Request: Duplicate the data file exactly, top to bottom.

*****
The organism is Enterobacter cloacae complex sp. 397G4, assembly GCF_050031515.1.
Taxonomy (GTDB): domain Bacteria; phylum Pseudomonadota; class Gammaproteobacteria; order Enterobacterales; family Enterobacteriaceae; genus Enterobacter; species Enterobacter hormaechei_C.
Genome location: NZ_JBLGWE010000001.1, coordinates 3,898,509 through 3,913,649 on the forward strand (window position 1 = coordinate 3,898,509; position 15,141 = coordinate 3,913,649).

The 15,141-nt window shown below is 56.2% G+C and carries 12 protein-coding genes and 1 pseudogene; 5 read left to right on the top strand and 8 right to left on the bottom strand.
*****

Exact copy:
The organism is Enterobacter cloacae complex sp. 397G4, assembly GCF_050031515.1.
Taxonomy (GTDB): domain Bacteria; phylum Pseudomonadota; class Gammaproteobacteria; order Enterobacterales; family Enterobacteriaceae; genus Enterobacter; species Enterobacter hormaechei_C.
Genome location: NZ_JBLGWE010000001.1, coordinates 3,898,509 through 3,913,649 on the forward strand (window position 1 = coordinate 3,898,509; position 15,141 = coordinate 3,913,649).

The 15,141-nt window shown below is 56.2% G+C and carries 12 protein-coding genes and 1 pseudogene; 5 read left to right on the top strand and 8 right to left on the bottom strand.